Dr. Jay Koyner has a clinical research focus in Critical Care Nephrology. His research group’s primary focus is on the diagnosis, care and treatment patient’s of acute kidney injury (AKI). AKI is an all too common occurrence in hospitalized patients, especially in the setting of critical illness / intensive care unit setting where despite the tremendous advances in understanding renal disease at the physiologic and molecular level it still carries an alarmingly high morbidity and mortality. As such, one of the group’s main projects is to better characterize the definition of AKI through the evaluation and investigation of a variety of novel plasma and urinary biomarkers of kidney injury in a variety of clinical settings. These studies will evaluate the biomarkers ability to provide not only an earlier diagnosis of AKI (compared to the current gold standard, serum creatinine) but also prognosticate the severity of the disease, as well as better define who is at greatest risk for long-term adverse (renal and non-renal) events. Similarly, Dr Koyner is involved in projects that explore potential prophylactic and therapeutic treatments for AKI in a variety of setting of critical illness (performed in collaboration with investigators from Pulmonary and Critical Care Medicine and Anesthesia Critical Care). As director of UCMC’s Inpatient Renal Replacement Therapy (RRT) Unit, he is performing studies investigating the optimal delivery of continuous RRT (CRRT) in the setting of the most severe forms of AKI. These studies include the examination of drug utilization and dosing in the setting of CRRT.
End Stage Kidney Disease
Renal Bone Disease: The Nephrology faculty is participating in trials of new therapies to treat bone disease in patients on long-term dialysis. These include a calcimimetic agent, in collaboration with the Section of Endocrinology, Diabetes and Metabolism, as well as studies of the use of two vitamin D analogues, carried out by Dr. Nicole Stankus. This study will look at both efficacy in treatment of hyperparathyroidism, as well as impact on survival.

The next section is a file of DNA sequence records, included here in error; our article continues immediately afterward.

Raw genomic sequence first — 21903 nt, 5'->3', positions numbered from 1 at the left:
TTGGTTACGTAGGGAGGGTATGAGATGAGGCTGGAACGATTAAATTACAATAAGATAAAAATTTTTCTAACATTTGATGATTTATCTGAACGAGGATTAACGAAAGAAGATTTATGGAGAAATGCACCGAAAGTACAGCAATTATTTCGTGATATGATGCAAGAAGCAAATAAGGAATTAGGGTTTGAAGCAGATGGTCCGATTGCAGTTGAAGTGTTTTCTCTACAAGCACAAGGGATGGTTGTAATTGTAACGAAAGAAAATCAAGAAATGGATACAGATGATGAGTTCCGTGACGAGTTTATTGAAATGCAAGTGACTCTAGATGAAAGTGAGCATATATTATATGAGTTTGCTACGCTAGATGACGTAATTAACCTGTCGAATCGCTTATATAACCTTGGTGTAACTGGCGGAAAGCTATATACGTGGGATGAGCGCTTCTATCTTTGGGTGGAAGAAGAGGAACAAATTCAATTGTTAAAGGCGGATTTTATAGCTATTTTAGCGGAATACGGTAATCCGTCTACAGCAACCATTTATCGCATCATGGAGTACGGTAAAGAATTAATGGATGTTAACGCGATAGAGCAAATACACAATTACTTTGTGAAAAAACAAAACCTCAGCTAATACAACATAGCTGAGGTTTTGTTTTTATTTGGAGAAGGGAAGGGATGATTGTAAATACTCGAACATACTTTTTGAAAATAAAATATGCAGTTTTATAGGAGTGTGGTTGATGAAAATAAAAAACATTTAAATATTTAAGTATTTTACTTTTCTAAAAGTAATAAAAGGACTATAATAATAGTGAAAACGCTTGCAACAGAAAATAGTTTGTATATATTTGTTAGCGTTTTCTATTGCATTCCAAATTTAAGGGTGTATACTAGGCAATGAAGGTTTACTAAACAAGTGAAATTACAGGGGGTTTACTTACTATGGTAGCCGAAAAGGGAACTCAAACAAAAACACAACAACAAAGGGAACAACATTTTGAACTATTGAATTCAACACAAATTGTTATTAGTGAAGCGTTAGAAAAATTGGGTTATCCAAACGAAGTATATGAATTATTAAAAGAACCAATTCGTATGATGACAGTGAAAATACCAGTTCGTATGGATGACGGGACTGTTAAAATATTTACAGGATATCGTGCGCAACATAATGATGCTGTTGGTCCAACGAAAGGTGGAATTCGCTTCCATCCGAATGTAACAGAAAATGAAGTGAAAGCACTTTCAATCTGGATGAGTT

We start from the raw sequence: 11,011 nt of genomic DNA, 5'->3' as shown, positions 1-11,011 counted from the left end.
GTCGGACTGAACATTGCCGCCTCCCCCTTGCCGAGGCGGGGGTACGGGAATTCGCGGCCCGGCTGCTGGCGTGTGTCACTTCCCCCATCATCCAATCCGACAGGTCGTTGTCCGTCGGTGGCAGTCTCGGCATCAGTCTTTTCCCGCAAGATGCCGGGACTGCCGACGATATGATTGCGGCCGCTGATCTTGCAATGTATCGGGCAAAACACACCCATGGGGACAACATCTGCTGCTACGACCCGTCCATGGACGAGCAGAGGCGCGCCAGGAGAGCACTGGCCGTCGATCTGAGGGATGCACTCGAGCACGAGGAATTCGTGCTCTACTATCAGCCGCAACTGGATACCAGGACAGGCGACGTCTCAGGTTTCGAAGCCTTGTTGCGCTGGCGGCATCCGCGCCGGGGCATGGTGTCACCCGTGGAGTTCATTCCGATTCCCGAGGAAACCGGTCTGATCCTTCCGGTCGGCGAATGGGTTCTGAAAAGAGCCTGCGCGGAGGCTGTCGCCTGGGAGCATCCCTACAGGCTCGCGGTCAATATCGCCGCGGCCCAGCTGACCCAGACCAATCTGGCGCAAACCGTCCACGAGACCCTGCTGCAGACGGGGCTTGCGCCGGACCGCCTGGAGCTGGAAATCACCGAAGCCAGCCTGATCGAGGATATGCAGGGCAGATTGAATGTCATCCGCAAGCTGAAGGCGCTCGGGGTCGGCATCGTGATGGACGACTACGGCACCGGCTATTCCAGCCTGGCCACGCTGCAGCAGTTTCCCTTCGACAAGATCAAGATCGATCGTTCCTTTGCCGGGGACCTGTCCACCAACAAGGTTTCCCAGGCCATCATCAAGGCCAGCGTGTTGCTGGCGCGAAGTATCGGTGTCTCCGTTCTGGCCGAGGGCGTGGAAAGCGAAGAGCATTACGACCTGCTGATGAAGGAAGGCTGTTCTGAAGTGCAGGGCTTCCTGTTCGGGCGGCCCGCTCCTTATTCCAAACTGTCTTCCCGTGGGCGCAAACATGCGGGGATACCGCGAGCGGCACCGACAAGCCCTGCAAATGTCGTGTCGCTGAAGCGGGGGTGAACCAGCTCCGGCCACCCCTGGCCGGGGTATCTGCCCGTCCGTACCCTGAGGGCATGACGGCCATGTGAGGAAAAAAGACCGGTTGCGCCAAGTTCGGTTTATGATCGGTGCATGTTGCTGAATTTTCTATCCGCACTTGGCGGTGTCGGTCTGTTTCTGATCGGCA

Improvement of Dialysis Methods: Adequate delivery of hemodialysis treatments requires dependable and infection-free access to the circulation, and prevention of clotting of the dialysis circuit. Recent protocols conducted in our dialysis units have studied methods to prevent thrombosis and infection of the dialysis access or circuit. Dr. Mary Hammes is studying the pathogenesis of fistula failure in ESRD. Dr. Nicole Stankus is conducting studies of a new agent that may help to prevent growth of scar tissue and clotting in dialysis grafts. This research may prolong the useful life of the access, which is critical to delivery of adequate dialysis.
Drs. Patrick Cunningham and Michelle Josephson study ways to prevent medical complications of kidney transplantation and improve the outcome of the transplant recipient. These approaches include participation in the NIH sponsored multi-center trial of solid organ transplantation in HIV+ patients, evaluating the efficacy of erythropoetin therapy in kidney transplant recipients, doing pioneering work on the potential role of leflunomide in treating and controlling infection with the polyoma virus BK.
As The University of Chicago is one of the few centers in the country with expertise in multi-organ transplantation, they are investigating outcomes of these highly complex transplants. They are also studying the impact of recurrent and de novo glomerular diseases on the outcomes of transplanted kidneys and participating in studies aimed to identify safe and effective immunosuppression regimens. These regimens include steroid and calcineurin inhibitor reduction, avoidance and/or elimination protocols as well as study of leflunomide’s potential to prevent chronic rejection. They are collaborating with the kidney stone group to set up a multi-center study that investigates the controversial area of whether kidney stone formers can safely donate kidneys.
Dr. Fredric Coe directs the renowned Kidney Stone Clinic and in collaboration with Dr. Elaine Worcester and Dr. Anna Zisman conduct studies on the causes of kidney stones and prevention of recurrence.